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Cabler’s Motives Under Question

Jun 27, 2005  •  Post A Comment

Could Cablevision Systems’ founding Dolan family’s proposal to take the company private be an indirect way of putting the cable assets up for sale?

It’s a question being asked by more than a few Wall Street analysts as the market digests the surprise announcement last week that the Dolans had submitted a $7.9 billion plan that would take the cable business private while spinning off the rest of the company, including the Rainbow Media cable channels and Madison Square Garden, into a separate, publicly traded company.

There is certainly precedent for multiple-system operators going private. Thanks to investors’ fretting over the fierce competition confronting cable operators from the satellite industry, and soon from the telephone companies, cable companies are likely to face more scrutiny from investors, especially if an MSO must begin spending more to acquire and retain subscribers. Against that backdrop, a number of cable companies-including Cox Communications and Insight Communications are choosing to avoid the aggravation of temperamental investors.

What’s more, in the case of Cablevision, the company has also seen its stock price take a hit because of a slew of issues that many investors have regarded as distractions, ranging from the company’s failed launch of a satellite service to the fight it waged against the construction of a football stadium on Manhattan’s West Side that would have directly competed with Madison Square Garden. In addition, some investors have worried about a battle that raged earlier this year between Cablevision Chairman Charles Dolan and CEO James Dolan, his son.

With investors fretting so much and bidding down cable stock prices, it’s easy to see why Cablevision might want to close up shop and avoid the drama that comes with being a public company. However, there is growing speculation that Cablevision’s privatization plan, which involves buying outstanding shares at $33.50 each, might be a pretext to beginning an auction of the cable assets. Indeed, several analysts believe the Dolan family offer might serve as more of a message to potential suitors that in order to have a shot at the cable assets, they will need to top the Dolan offer.

A major factor in determining whether such a scenario plays itself out could be the three independent board members impaneled to review the Dolan offer. They were named last Wednesday, though the company refused to identify them. Aryeh Bourkoff, a cable analyst at UBS Securities, last week said that if the panel’s advisers demand a higher bid from the Dolans, it could “create a bidding process” by compelling would-be buyers to step up with sweeter offers.

And the list of candidates could include some big names. Cablevision’s cable systems have long been regarded as some of the most attractive assets in the cable industry. Generally located in the suburbs surrounding New York, Cablevision has long been envied by other cable operators because of its ability to dominate the markets it serves, staving off competition from satellite, while at the same time generating far and away the most cash flow per subscriber of any MSO in the United States.

But in an age of consolidation, the company, which has around 3 million subscribers, has stood out as not jumping on the merger bandwagon and now remains a comparatively small operator overshadowed in size by Comcast and Time Warner Cable, both of which operate systems near Cablevision markets and are mentioned as potential buyers. That has led to years of speculation that the company would be absorbed by one of these larger operators, though little comes of it in part because of the high price that Chairman Charles Dolan has demanded for the cable properties. Private-equity players, lured by cable’s predictable and substantial cash flows, are also potential candidates.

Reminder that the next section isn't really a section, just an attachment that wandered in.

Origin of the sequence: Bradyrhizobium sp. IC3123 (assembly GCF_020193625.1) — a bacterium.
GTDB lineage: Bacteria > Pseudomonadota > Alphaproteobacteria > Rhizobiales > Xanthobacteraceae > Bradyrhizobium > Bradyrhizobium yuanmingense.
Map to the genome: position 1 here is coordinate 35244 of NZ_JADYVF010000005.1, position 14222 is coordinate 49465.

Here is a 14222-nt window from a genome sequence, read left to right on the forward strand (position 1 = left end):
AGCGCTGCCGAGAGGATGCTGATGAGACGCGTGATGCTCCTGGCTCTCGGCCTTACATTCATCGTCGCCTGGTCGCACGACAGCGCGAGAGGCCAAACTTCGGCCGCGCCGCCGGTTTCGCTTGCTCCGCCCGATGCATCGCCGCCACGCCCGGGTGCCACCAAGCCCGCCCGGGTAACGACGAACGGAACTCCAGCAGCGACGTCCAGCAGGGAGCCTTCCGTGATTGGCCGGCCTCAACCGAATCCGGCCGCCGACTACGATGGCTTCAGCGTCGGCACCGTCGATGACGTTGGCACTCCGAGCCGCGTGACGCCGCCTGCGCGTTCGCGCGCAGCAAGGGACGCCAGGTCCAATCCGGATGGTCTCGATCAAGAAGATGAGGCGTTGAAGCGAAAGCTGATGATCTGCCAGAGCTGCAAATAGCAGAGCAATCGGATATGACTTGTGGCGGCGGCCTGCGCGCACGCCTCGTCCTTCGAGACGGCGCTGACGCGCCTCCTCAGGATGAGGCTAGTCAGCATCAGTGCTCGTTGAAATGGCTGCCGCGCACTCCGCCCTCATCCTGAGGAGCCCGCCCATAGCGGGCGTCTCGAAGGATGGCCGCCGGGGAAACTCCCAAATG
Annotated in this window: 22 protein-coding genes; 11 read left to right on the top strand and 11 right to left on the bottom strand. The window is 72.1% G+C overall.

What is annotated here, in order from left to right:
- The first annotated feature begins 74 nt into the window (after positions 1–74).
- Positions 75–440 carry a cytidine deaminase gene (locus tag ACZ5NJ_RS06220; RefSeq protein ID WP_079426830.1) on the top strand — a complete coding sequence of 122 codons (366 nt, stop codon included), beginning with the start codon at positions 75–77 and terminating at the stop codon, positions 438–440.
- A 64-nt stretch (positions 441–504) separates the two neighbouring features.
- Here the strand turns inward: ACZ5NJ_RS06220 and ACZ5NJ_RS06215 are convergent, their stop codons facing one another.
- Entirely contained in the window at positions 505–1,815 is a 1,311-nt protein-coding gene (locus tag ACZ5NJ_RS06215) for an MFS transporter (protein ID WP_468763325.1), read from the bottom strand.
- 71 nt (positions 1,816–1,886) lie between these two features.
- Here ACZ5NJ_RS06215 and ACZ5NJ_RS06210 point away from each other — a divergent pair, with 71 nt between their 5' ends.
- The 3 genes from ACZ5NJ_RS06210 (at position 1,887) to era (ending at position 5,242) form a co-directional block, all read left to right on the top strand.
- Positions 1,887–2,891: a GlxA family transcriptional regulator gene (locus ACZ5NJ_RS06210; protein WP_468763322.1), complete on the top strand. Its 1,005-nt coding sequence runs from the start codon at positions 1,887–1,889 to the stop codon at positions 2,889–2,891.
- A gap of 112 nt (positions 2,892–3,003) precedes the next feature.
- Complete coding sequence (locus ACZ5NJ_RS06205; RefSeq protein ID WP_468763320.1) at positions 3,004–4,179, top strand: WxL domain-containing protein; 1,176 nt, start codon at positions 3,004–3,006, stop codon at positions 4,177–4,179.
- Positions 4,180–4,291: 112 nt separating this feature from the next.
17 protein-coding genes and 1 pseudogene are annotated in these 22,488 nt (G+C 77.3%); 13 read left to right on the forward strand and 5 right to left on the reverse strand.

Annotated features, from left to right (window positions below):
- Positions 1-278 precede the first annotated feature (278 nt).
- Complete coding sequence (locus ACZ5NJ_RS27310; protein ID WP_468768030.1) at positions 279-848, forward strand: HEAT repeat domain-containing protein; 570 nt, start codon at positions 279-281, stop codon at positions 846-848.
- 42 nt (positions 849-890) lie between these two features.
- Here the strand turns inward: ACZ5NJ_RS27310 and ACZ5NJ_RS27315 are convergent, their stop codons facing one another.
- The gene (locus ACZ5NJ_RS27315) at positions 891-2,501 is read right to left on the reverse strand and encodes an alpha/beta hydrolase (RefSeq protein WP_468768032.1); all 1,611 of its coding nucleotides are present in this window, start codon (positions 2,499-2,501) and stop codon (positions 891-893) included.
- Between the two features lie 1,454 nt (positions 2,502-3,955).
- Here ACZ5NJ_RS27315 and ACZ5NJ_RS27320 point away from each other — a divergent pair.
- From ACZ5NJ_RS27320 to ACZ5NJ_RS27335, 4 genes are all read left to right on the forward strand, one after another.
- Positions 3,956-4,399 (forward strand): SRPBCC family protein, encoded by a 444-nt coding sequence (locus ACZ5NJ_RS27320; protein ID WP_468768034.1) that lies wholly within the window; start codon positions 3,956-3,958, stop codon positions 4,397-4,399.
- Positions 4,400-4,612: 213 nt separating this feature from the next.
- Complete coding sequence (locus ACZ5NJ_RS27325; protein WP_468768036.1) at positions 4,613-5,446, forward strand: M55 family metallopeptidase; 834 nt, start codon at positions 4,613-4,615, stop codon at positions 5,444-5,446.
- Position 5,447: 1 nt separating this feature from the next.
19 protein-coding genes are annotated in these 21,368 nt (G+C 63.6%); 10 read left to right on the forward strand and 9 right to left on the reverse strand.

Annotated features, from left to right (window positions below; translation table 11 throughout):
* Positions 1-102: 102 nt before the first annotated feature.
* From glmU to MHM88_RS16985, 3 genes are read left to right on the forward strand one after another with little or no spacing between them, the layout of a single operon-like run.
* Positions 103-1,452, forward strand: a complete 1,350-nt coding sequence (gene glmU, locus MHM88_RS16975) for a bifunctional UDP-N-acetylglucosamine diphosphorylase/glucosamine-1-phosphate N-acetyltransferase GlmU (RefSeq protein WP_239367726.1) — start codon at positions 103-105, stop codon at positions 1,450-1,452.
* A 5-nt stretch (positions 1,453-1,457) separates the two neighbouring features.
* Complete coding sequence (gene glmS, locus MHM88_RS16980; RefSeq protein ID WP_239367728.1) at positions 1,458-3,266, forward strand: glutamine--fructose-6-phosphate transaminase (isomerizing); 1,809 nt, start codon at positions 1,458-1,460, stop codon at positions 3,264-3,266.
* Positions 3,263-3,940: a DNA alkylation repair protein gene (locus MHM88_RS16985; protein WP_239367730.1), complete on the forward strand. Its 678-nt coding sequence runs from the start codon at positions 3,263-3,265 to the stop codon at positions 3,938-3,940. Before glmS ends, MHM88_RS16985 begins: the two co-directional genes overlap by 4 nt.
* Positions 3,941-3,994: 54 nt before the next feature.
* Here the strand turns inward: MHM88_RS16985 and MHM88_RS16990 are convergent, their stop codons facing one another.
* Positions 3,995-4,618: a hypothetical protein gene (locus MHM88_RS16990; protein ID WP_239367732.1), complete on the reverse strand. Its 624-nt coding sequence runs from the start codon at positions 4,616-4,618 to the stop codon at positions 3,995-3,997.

Richard Greenfield, an analyst at Fulcrum Global Partners, said potential suitors would do well to think long and hard about making a play for Cablevision at this point because it could be the last time they get a close up view of the company: “Once private, the lack of a public market trading value for [Cablevision] would appear to make an acquisition more complicated” and probably more expensive, “with the buyer having far less information.”

Spokespeople from Cablevision, Comcast and Time Warner declined to comment.

However, some analysts believe neither Time Warner nor Comcast would step up and make a play for the company, given that both companies are in the throes of their recent joint deal to acquire Adelphia Communications.

William Drewry, an analyst at Credit Suisse First Boston, pointed out that while both cable companies have the financial capacity to acquire Cablevision’s cable assets, doing so might slow down, and could potentially complicate the closing of the Adelphia transaction.

The cable systems aren’t the only Cablevision assets talked about as being potentially for sale. The Rainbow assets have also generated a fair amount of chatter, with the cable channels-AMC, IFC, WE: Women’s Entertainment and Fuse-being considered likely to be put up for sale at some point.

Indeed, a number of observers noted that with Liberty Media Chairman John Malone announcing earlier this month his resignation from the Cablevision board to avoid potential conflicts of interest, he might make a play for some or all of the cable networks.

But even that could face some resistance. Mr. Drewry noted that James Dolan, who will run the publicly held spinoff company, “may have a preference for running the business rather than selling it.”